This recipe skips the MSG often found in restaurant pho and uses a traditional and punchy dipping bowl of kaffir lime, salt, and pepper instead. You can dip pieces of chicken before slurping mouthfuls of noodles followed by spoonfuls of warming broth, so that the tail end of lemony, salty chicken flavour seasons each mouthful.
Remove chicken giblets. In large pot, cover whole chicken with 18 cups (4.5 L) water. Bring to just below a boil. Skim scum that rises to top. Reduce heat to medium and simmer, partially covered, for 25 minutes, or until a chopstick inserted in the underside of the thigh goes in easily or meat thermometer inserted in chicken thigh reads 165 F (74 C).
Remove chicken from pot to large bowl and, when cool enough to handle, separate chicken into large pieces. Discard skin and remove meat from breast and thighs. Return bones to pot.
Place oven rack in centre of oven and preheat broiler. In baking dish, blacken unpeeled shallots and ginger under broiler. Rotate every 5 minutes (set a timer) to blacken evenly, about 20 minutes total. Theyu2019re done when softened and shallots start releasing sweet juices.
Remove from oven and rinse shallots to remove outer skins. Tear shallots into pieces. When cool enough to handle, whack unpeeled ginger with blunt side of large knife on cutting board. Slice in half lengthwise, then into 1/4 in (6 mm) slices widthwise, like thick quarters.
Remove cilantro leaves from stems. Snip cilantro leaves in half with scissors and set aside for garnish. Add stems only, along with ginger and shallots, directly to large broth pot with the chicken bones, or combine in cheesecloth for easier removal.
Add sugar and fish sauce or soy sauce to pot and simmer, partially covered, for at least 30 minutes and up to 1 1/2 hours. Longer simmering results in more flavourful broth.
Meanwhile, finely chop dark green parts of green onions and add to soup. Finely chop the white and pale green parts and set aside.
In another large pot, bring at least 8 cups (2 L) water
to a boil. Add noodles and simmer until soft, about
4 minutes. Drain noodles and divide among 8 bowls. Place shredded chicken on top, followed by finely chopped green onion.
Roll kaffir lime leaves into tight cigar. Slice thinly (chiffonade) with knife or scissors. Reserve a little chiffonaded kaffir lime for later and divide the remainder among 8 bowls. Top with some cilantro leaves.
Taste broth and adjust with fish sauce or sugar, as desired. Remove cheesecloth, if using. With fine-mesh strainer, ideally lined with cheesecloth, strain broth into large bowl or another pot. Ladle strained broth over bowls of noodles. Garnish with cilantro.
To serve, place remaining chiffonaded kaffir lime and a sprinkle of pepper and salt into individual dipping bowls or ramekins and squeeze juice of a quarter lime over each. Prepare side plates of fresh basil leaves and bean sprouts for each person to add, as desired.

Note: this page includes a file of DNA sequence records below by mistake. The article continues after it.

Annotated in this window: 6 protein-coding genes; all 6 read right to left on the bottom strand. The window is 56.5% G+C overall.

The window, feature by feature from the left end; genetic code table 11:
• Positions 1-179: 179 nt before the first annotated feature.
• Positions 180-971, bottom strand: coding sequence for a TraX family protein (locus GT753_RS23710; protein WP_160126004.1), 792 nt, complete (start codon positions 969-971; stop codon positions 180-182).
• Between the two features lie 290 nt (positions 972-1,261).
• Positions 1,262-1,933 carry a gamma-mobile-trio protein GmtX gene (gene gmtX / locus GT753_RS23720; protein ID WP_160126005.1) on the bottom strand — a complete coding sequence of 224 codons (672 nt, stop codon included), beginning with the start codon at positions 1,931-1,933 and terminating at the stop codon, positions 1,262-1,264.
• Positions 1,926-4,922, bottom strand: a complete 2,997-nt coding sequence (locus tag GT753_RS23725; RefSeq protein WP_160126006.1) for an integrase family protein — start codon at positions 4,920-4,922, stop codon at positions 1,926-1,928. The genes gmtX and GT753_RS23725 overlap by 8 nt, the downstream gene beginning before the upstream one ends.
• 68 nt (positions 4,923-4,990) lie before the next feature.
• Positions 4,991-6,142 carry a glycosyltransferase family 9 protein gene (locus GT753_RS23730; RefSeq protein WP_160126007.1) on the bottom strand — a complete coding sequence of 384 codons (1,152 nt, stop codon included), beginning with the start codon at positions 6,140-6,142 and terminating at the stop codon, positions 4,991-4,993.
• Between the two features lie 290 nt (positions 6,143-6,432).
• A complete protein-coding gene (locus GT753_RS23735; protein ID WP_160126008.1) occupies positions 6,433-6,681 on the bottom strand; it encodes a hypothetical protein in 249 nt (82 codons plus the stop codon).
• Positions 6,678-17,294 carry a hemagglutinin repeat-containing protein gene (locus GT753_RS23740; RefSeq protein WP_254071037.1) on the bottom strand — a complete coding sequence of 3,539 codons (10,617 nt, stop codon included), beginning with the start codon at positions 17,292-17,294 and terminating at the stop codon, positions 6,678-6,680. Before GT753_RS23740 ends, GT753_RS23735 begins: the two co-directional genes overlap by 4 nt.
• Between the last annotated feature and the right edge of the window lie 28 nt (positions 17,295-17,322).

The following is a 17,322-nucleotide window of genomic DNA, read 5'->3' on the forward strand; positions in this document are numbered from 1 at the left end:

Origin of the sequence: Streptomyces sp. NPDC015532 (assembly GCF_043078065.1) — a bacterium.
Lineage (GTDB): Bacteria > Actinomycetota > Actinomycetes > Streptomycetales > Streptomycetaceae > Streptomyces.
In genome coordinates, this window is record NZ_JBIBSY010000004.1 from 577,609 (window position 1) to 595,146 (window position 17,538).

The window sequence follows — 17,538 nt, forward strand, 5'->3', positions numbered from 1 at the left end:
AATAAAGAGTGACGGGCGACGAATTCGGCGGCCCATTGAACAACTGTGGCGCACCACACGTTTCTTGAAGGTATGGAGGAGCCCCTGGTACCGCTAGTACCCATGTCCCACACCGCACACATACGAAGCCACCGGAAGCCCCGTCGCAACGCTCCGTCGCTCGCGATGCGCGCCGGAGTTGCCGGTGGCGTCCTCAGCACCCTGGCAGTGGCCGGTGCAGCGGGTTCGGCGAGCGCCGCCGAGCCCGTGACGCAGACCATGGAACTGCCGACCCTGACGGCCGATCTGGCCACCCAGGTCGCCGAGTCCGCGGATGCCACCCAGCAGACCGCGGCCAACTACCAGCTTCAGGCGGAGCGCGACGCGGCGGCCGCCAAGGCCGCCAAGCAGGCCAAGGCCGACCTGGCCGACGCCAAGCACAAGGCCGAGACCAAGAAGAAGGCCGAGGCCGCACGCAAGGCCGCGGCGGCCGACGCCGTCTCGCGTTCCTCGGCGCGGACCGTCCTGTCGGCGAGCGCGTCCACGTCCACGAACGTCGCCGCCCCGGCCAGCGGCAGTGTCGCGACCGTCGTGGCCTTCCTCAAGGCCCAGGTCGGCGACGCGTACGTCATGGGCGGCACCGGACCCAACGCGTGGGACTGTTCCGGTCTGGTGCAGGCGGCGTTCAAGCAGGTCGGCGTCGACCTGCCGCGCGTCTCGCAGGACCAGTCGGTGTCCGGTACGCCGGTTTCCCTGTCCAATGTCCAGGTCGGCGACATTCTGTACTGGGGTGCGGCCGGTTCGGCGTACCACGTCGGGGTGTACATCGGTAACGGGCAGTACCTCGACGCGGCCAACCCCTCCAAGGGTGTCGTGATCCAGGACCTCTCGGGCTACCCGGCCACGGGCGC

Enjoy, and feel better.
In this enchilada riff, we stuff everything into a roasted poblano pepper shell, rather than tortillas, to pack an extra veggie serving into your meal and trim the starchy calories. If you can’t find poblanos, which are mild, dark green Mexican peppers, you can substitute green bell peppers. Flour power Made from nixtamalized corn (corn soaked in limewater), masa harina flour adds a touch of corny flavour to enchilada stuffing or a pot of chili.
These crab-stuffed portobello mushrooms can do double duty as a fancy starter for a casual dinner party or a light main course on any given night. Meaty and umami-rich portobellos serve as a holder for a light-tasting seafood salad. Gills begone Even though the gills of mushrooms are edible, they will darken and discolour everything they touch. Besides, after you scrape out the gills, you’ll have more room for stuffing. And don’t discard the stems; they can be saved and used when making veggie stock.
Serving saucy lentils in squash halves is a sure-fire way to elevate your plant-based menu. And, yes, the whole bowl is edible, skin and all. If desired, you can add dollops of Greek yogurt or sour cream. Spice of life Garam masala, a blend of spices traditionally used in Indian cooking, usually includes cardamom, black pepper, cloves, nutmeg, fennel, cumin, and coriander. It’s great on roasted meats and vegetables.
“Germans do potatoes in general very well,” says Canadian expat Chris Gilles, who now lives in Munich and has celebrated many an Oktoberfest there. “Knödel seem kind of rubbery. You don’t really think it’s potato when you first see it, but it’s tasty.” But he might be surprised to find that this alive -inspired version of Bavarian potato dumplings is made with a combination of potato and cauliflower, because as anyone who’s eaten cauliflower gnocchi knows, the low-carb vegetable is a great way to lighten up starch-heavy foods (and Biergarten menus). Happy Knödelfest! The original version of these snacks are so popular that it even gets its own food fest: Knödelfest, which happens in September in Austria, about a 1 1/2-hour drive from Munich. If alive threw a Knödelfest, these dumplings would definitely be on the menu, served simply as snacks with sliced radishes and fresh parsley or dill, or topped with butter, beer gravy, or mushroom sauce. The dumpling test You can test one dumpling by shaping it and then boiling it before shaping the rest. If the water is lower than a boil and it still falls apart, add more starch to the batter before shaping another ball and testing again.